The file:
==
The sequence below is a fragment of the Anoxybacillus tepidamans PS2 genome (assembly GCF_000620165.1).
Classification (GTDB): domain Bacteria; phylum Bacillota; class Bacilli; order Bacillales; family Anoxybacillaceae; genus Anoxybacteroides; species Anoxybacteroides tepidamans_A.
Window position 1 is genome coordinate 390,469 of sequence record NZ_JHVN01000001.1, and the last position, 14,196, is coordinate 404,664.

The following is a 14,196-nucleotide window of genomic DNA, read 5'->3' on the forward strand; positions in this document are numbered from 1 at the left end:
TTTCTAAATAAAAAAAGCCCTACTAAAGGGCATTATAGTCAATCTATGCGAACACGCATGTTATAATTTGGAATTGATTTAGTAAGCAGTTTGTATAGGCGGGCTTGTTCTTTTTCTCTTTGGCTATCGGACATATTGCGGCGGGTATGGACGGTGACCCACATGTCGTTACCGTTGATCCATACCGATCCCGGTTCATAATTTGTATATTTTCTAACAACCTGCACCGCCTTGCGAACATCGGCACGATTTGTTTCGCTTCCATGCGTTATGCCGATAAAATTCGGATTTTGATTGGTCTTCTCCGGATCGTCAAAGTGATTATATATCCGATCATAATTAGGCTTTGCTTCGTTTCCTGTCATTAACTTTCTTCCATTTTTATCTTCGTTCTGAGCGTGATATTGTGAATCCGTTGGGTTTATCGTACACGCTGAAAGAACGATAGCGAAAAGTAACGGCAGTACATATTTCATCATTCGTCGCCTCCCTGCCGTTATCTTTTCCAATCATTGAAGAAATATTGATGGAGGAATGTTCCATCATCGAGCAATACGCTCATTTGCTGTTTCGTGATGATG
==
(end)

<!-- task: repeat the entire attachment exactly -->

The sequence below is a fragment of the Anoxybacillus tepidamans PS2 genome (assembly GCF_000620165.1).
Classification (GTDB): domain Bacteria; phylum Bacillota; class Bacilli; order Bacillales; family Anoxybacillaceae; genus Anoxybacteroides; species Anoxybacteroides tepidamans_A.
Window position 1 is genome coordinate 390,469 of sequence record NZ_JHVN01000001.1, and the last position, 14,196, is coordinate 404,664.

The following is a 14,196-nucleotide window of genomic DNA, read 5'->3' on the forward strand; positions in this document are numbered from 1 at the left end:
TTTCTAAATAAAAAAAGCCCTACTAAAGGGCATTATAGTCAATCTATGCGAACACGCATGTTATAATTTGGAATTGATTTAGTAAGCAGTTTGTATAGGCGGGCTTGTTCTTTTTCTCTTTGGCTATCGGACATATTGCGGCGGGTATGGACGGTGACCCACATGTCGTTACCGTTGATCCATACCGATCCCGGTTCATAATTTGTATATTTTCTAACAACCTGCACCGCCTTGCGAACATCGGCACGATTTGTTTCGCTTCCATGCGTTATGCCGATAAAATTCGGATTTTGATTGGTCTTCTCCGGATCGTCAAAGTGATTATATATCCGATCATAATTAGGCTTTGCTTCGTTTCCTGTCATTAACTTTCTTCCATTTTTATCTTCGTTCTGAGCGTGATATTGTGAATCCGTTGGGTTTATCGTACACGCTGAAAGAACGATAGCGAAAAGTAACGGCAGTACATATTTCATCATTCGTCGCCTCCCTGCCGTTATCTTTTCCAATCATTGAAGAAATATTGATGGAGGAATGTTCCATCATCGAGCAATACGCTCATTTGCTGTTTCGTGATGATG